US 4043242 A
An electronic circuit connected to and operated by the bass buttons of an accordion to simulate a string bass instrument. The circuit can be disposed in the accordion or remote from the accordion. Each button has a switch associated therewith which couples to means for generating a fixed frequency signal indicative of the actuated button. Signals over a two octave range may be generated and logic circuitry is provided to effectively expand the single octave of available buttons to greater than the single octave such as by a half octave expansion. Output circuitry shapes the output audio signals to allow more or less of the harmonics to pass. A special bass pluck circuit is also provided.
1. An electronic device for use with a musical instrument having bass buttons for simulating a bass string instrument comprising;
a plurality of switch means each operatively associated with a botton and responsive to actuation of its associated button,
means coupled from said plurality of switches for establishing a first octave audio signal of a frequency corresponding to the note played, and a second octave audio signal of a frequency corresponding to a note an octave adjacent the one played,
and logic means including first means responsive to the playing of notes of a first field of the octave, second means responsive to the playing of notes of a second field of the octave, and alternating means responsive to a note being played in said first field for passing in one state the first octave audio signal and in another state the second octave audio signal.
2. An electronic device as set forth in claim 1 wherein said means for establishing including a wave generator having a frequency corresponding to the note played.
3. An electronic device as set forth in claim 2 including a frequency divider coupler from the wave generator, the first audio signal being taken from the wave generator and the second audio signal being taken from the frequency divider.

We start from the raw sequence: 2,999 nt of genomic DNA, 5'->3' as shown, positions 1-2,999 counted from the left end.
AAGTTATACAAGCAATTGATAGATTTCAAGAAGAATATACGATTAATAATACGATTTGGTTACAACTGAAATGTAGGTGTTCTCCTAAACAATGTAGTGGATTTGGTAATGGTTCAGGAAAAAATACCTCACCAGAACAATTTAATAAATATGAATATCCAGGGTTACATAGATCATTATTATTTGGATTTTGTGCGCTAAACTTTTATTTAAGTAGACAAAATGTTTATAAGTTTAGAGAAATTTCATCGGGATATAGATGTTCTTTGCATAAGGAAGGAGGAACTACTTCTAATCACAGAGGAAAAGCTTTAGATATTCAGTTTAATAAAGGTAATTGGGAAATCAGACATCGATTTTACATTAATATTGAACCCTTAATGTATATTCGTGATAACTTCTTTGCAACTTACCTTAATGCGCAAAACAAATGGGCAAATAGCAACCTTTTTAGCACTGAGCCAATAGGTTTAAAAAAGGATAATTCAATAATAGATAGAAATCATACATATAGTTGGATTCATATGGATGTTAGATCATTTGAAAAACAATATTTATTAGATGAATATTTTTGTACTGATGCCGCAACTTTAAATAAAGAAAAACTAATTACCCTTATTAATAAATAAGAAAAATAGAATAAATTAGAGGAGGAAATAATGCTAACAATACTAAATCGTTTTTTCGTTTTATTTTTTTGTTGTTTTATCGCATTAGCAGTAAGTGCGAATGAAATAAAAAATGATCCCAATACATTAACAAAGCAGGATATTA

4. An electronic device as set forth in claim 3 including a bistable device associated with each switch and a resistor string having a plurality of nodes which are respectively coupled to the bistable devices, the resistor string being shorted to provide different resistances for operating the wave generator at different frequencies.
5. An electronic device as set forth in claim 1 wherein the first means includes a gate circuit and the second means includes a gate circuit.
6. An electronic device for use with a musical instrument having bass buttons for simulating a bass string instrument comprising;
a plurality of switches each associated with a button and responsive to actuation of its associated button,
means coupled from said plurality of switches for establishing a first octave audio signal of a frequency corresponding to the actuated button, and a second octave audio signal of a frequency corresponding to a note an octave adjacent the one played,
and logic means responsive to actuation of predetermined ones of said buttons and including a first means for detecting notes of a first field of the octave that is played, second means for detecting notes of a second field of the octave that is played, and a bistable means coupled from said first means and responsive to a note being played in said first field after a note of said second field for changing the state of said bistable means.
7. An electronic device as set forth in claim 6 wherein said logic means further includes gate means responsive to operation of said second means for passing only said first audio signal.
8. An electronic device as set forth in claim 7 including a pair of gates coupled from said bistable means for passing said first and second audio signals, respectively.
9. An electronic device as set forth in claim 1 including an impulse circuit responsive to actuation of a button and means for mixing the output of the impulse circuit with the selected audio signal.
10. An electronic device as set forth in claim 1 wherein said alternating means can alternate between positions only when a note of the second field is played between notes of the first field.
11. An electronic device as set forth in claim 1 wherein said alternating means includes a bistable means and a pair of gates for respectively receiving the first and second octave audio signals.
This invention pertains in general to a curcuit for use with a musical instrument. More particularly, the present invention relates to an electronic device that is used with an accordion so that when the base buttons are played a string bass instrument is simulated. The device or circuit of this invention may be self-contained within the accordion or it can be disposed remote from the accordion.